Love spent the last half of the season hobbling on a bum ankle (he sat out the Oregon State game) and still totaled 586 yards with 6 TD's over that stretch. While healthy, he collected 1,387 yards and 11 touchdowns in the teams' first 7 games. That's a total of 1,973 yards and 17 scores.

Miami's Mark Richt was named Walter Camp Coach of the Year on Tuesday (December 5), while Clemson offensive coordinator Tony Elliott won the Broyles Award for top assistant coach.

The Walter Camp Coach of the Year is selected by the nation’s 130 Football Bowl Subdivision head coaches and sports information directors. Richt is the second Miami coach (Jimmy Johnson, 1986) and the third from the Atlantic Coast Conference in the last five years (Dabo Swinney, Clemson, 2015 and David Cutcliffe, Duke, 2013) to earn the honor.

Last year's Broyles winner came from the other side of the scrimmage line at Clemson as defensive coordinator Brent Venables took home the hardware.

N.C. State defensive end Bradley Chubb was named the winner of the Bronko Nagurski trophy on Monday, and Oklahoma State quarterback Mason Rudolph was announced as the winner of the Johnny Unitas Golden Arm Award last Thursday.

Chubb, a 6-4, 275-pound senior from Marietta, Ga., is the first Wolfpack player to receive the Football Writers Association of America’s National Defensive Player of the Year Award, which has been selected by the organization since 1993. Chubb, second in the FBS in tackles for loss and eighth in sacks this season, was chosen over four other finalists: Alabama safety Minkah Fitzpatrick, Iowa linebacker Josey Jewell, Houston tackle Ed Oliver and Georgia linebacker Roquan Smith.

Rudolph led the FBS with 4,553 passing yards and 379.4 passing yards per game during the regular season and holds no fewer than 50 school records at Oklahoma State. The 22-year-old not only has impressive stats on the field, but he is also Oklahoma State’s most active player in community service activities. Candidates for the Golden Arm Award must be college seniors or fourth-year juniors on schedule to graduate with their class. In addition to the accomplishments on the field, candidates are judged on their character, citizenship, scholastic achievement, and leadership qualities.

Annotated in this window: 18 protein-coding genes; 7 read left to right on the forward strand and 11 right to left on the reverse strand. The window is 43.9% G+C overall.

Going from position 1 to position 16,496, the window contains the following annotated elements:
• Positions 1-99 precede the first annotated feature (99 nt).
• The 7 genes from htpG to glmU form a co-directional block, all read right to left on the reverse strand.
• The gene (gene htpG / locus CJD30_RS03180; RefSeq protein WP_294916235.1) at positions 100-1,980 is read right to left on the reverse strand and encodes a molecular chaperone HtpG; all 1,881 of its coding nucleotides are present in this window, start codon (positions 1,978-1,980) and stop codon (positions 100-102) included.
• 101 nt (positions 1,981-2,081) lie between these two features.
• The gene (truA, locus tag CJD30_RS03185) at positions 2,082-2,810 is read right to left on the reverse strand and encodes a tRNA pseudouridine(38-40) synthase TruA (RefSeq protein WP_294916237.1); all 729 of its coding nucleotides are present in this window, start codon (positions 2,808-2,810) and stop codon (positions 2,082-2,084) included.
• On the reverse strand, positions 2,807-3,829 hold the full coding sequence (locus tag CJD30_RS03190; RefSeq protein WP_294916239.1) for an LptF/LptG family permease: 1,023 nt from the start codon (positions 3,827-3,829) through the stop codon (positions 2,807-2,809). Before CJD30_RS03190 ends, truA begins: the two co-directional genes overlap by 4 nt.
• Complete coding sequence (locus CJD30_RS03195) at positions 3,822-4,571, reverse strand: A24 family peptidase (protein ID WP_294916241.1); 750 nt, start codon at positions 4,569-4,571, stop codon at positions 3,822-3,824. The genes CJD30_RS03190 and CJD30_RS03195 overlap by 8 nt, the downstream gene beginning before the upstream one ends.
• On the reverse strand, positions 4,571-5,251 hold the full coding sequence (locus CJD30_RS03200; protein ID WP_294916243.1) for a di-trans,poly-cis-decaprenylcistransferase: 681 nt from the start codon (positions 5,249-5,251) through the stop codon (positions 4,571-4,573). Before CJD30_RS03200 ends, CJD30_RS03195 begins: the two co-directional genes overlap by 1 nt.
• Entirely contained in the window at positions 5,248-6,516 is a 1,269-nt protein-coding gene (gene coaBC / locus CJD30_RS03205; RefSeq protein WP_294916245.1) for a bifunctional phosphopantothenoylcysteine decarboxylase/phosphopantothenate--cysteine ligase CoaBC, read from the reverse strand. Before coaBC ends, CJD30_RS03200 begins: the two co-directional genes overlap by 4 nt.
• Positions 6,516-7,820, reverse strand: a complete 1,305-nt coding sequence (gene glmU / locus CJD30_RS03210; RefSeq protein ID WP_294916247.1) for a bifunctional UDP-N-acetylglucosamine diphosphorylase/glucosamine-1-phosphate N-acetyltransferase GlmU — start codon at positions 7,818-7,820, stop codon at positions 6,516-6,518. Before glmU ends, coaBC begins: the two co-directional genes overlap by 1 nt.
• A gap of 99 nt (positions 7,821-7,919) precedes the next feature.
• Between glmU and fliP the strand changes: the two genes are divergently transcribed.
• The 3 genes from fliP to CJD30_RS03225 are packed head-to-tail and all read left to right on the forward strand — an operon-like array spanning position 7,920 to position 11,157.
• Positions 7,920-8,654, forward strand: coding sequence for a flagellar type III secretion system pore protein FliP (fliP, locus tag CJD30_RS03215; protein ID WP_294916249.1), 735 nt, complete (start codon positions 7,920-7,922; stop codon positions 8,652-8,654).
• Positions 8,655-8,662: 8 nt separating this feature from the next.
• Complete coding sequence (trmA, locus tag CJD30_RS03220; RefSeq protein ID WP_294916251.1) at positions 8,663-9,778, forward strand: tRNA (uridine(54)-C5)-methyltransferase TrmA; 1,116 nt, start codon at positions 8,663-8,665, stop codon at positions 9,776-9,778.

CollegeFootballPoll.com's Dave Congrove is a:
- member of the Football Writers Association of America
- member of the National Football Foundation & College Hall Of Fame
- voting member for the College Football Hall Of Fame
- voting member for the Vince Lombardi Award
- voting member for the Eddie Robinson Coach of the Year Award
- voting member for the Ray Guy Award
- voting member for the Fred Biletnikoff Award
- voting member for the Lombardi Award
- voting member for the Maxwell Award
- voting member for the Bednarik Award
- voting member for the George Munger Coach of the Year Award
- nominating member for the Bronko Nagurski Trophy
- nominating member for the Outland Trophy
- nominating member for the FWAA All-America Team

AP Coach Of the Year: Scott Frost, UCF

Home Depot Coach Of the Year: Scott Frost, UCF

AP Player Of the Year: Baker Mayfield, QB, Senior, Oklahoma

Chuck Bednarik Award (defensive player): Minkah FItzpatrick, DB, Junior, Alabama
Congrove's vote:  Roquan Smith, LB, Junior, Georgia

Fred Biletnikoff Award (receiver): James Washington, WR, Senior, Oklahoma State
Congrove's vote: James Washington, WR, Senior, Oklahoma State

Frank Broyles Award (assistant coach): Tony Elliott, OC, Clemson

Dick Butkus Award (linebacker): Roquan Smith, LB, Junior, Georgia

Walter Camp Award (top player): Baker Mayfield, QB, Senior, Oklahoma

Lou Groza Award (placekicker): Matt Gay, Junior, Utah

Ray Guy Award (punter): Michael Dickson, P, Junior, Texas
Congrove's vote: Michael Dickson, P, Junior, Texas

Paul Hornung Award (versatile player): Saquon Barkley, RB/WR/RS, Junior, Penn State

Vince Lombardi Award (player of the year in performance, character, leadership, resiliency): Bryce Love, RB Stanford
Congrove's final 3: Bryce Love (RB, Stanford), Lamar Jackson (QB, Louisville), Quenton Nelson (OG, Notre Dame)

John Mackey Award (tight end): Mark Andrews, TE, Junior, Oklahoma

Robert W. (Tiny) Maxwell Award (top player):  Baker Mayfield, QB, Senior, Oklahoma
Congrove's vote: Baker Mayfield, QB, Senior, Oklahoma

George Munger Coach of the Year: Kirby Smart, Georgia
Congrove's vote: Scott Frost, UCF

Bronko Nagurski Trophy (defensive player): Bradley Chubb, DE, Senior, N.C. State
Congrove nominated: Jeff Holland, LB, Junior, Auburn

Davey O'Brien Award (quarterback): Baker Mayfield, QB, Senior, Oklahoma

Outland Trophy (interior lineman): Ed Oliver, DT, Sophomore, Houston
Congrove nominated: Duke Ejiofor, DL, Senior, Wake Forest

Dave Rimington Trophy (center): Billy Price, Senior, Ohio State

Eddie Robinson Coach Of the Year: Scott Frost, UCF
Congrove's vote: Bill Clark, UAB

Jim Thorpe Award (defensive back): Minkah Fitzpatrick, Junior, Alabama

Johnny Unitas Award (senior, or 4th-year junior, quarterback): Mason Rudolph, QB, Senior, Oklahoma State

Doak Walker Award (running back): Bryce Love, Junior, Stanford